More malware signed by real certs

09 Sep 2010

Within the past few months, some bad-ass new malware called Stuxnet hit the cyberwebs. It contained a new 0-day to infect via USB's, along with other new stuff, but the really big jaw dropper was that it was signed with the actual cert from Realtek. Then like a week later a new variant was found that was signed with the actual cert from JMicron, another decently large and trusted company. Well, last night news came out about some new malware that is infecting via a 0-day in PDF's for Adobe Reader (btw if you run EMET, it supposedly is breaking the exploit from being able to infect you). Anyway, this exploit is funny because it can exploit the latest version of Adobe Reader, but not old versions, so if the exploit doesn't work to get the malware to install, it pop's up a message telling you to update Reader. (Funny to me at least). Anyway, what is most interesting is the malware it drops is signed by the legit cert from a legit US company Vantage Credit Union (the companies Stuxnet was signed by were Chinese and Taiwanese). Kaspersky first posted this at\_Reader\_zero\_day\_attack\_now\_with\_stolen\_certificate.

Now this should raise alarms! If someone has stolen the certs from a bank, you should expect they've pwn'd it inside and out, so I'd get my money out of their FAST! Vantage Credit Union is a privately held company (the first thing I did when I read this was try to find a way to short sell them), but interestingly Realtek's stock price was completely unaffected by it's Stuxnet issue! (Jmicron appears to be privately owned). One would think if Realtek's cert's were stolen, then the rest of it's source code and whatnot would be stolen also, and possibly bugs/logic-bombs inserted into it's products, which would have obvious affects on it's stock price, but it didn't. Wtf? (Check out Realtek's stock price around July 21st when the news broke that Stuxnet was signed with their cert. The stock didn't have any noticable drop until the 29th, which can probably be attributed to their disclosure of their dividend on that date).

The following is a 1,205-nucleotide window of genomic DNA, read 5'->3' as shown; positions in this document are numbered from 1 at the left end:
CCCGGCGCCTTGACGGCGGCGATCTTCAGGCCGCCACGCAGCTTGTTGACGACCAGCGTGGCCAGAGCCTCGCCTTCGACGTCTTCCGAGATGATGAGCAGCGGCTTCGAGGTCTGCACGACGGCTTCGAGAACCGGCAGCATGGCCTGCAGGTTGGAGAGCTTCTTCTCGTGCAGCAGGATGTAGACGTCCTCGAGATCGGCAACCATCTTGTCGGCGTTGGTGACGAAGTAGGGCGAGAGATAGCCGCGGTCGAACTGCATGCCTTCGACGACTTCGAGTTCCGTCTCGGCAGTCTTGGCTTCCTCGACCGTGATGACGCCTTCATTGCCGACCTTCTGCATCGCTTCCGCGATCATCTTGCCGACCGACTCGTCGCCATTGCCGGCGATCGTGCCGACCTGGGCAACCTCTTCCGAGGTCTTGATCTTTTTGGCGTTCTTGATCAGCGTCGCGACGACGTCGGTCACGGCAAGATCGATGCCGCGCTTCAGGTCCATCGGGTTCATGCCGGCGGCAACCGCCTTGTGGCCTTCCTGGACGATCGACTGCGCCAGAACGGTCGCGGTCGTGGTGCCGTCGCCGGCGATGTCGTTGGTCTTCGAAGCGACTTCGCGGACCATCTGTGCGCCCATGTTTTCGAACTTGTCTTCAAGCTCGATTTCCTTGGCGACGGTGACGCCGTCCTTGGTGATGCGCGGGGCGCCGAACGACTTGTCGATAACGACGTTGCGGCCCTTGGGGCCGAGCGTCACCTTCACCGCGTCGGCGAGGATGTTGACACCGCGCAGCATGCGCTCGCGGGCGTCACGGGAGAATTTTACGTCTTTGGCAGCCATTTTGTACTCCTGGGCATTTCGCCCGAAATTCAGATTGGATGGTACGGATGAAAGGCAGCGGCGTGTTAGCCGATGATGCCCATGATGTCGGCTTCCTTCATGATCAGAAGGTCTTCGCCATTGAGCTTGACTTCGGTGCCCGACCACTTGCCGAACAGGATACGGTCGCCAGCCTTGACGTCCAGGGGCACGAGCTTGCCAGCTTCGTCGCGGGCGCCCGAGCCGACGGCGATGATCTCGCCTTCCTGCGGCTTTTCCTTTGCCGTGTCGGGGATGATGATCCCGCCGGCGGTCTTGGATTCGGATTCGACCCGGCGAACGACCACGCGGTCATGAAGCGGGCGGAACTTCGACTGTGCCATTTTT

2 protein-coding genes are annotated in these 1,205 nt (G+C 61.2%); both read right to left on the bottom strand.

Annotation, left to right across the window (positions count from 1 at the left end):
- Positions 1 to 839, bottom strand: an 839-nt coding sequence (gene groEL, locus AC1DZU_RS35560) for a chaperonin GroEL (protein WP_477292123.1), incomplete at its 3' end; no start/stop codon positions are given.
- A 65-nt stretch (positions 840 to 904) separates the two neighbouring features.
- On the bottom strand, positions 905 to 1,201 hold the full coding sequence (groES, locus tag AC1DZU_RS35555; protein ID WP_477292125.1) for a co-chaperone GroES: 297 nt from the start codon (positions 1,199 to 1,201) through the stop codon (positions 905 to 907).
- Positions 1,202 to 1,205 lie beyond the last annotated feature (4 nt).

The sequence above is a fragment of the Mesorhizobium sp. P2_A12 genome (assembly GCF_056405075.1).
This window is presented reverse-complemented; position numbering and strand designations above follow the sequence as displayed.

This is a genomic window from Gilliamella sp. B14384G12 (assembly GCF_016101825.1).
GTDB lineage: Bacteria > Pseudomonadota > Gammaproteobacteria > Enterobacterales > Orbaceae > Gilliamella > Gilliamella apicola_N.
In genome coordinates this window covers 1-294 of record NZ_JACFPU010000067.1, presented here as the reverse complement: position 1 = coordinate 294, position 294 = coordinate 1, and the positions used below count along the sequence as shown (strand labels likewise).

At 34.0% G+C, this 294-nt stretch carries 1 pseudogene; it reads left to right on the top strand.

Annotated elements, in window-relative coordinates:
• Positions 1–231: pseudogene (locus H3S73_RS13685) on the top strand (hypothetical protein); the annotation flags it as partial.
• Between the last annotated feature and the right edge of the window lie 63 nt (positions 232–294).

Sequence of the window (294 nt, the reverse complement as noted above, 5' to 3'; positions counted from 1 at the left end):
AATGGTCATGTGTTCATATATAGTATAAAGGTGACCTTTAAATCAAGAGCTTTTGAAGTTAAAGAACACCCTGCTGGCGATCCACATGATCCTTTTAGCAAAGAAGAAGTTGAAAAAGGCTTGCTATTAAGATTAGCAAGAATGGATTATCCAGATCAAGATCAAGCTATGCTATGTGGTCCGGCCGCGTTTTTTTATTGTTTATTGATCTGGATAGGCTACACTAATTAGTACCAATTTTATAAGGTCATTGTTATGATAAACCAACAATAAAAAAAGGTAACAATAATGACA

Another possible conspiracy theory is that someone has figured out a way to sign stuff without having access to the certs, but that's not likely, especially considering the question why would someone bother to sign stuff from lame companies like these instead of Microsoft? Unless there is some flaw affecting only these certs, but Vantage Credit Union's cert uses SHA-1 RSA (same as gmail and bankofamerica), so nothing immediately stands out. Anyway, fun stuff to ponder.

Also, in more research, I'm getting mixed news about the 0-day used. Some say this "0-day" was a problem previously disclosed but just not seen in any malware and not yet fixed, and it actually shows a pop-up message that you have to click through for it to work, but if this is the same vuln (disclosed originally by Didier Stevens at, then this malware should be able to pwn Foxit Reader also with no pop-up! (Foxit is an alternative to Adobe Reader that runs faster on Windows and some people think is more secure due to the rash of problems that have affected Adobe). If this is the same vuln though, then EMET wouldn't help (Didier's vuln is more of a use-case flaw of a not-often-used function whereas EMET only blocks buffer overflows and memory corruption attacks). Unfortunately, I don't have time to figure this out, but what's important is that it's using a legit cert!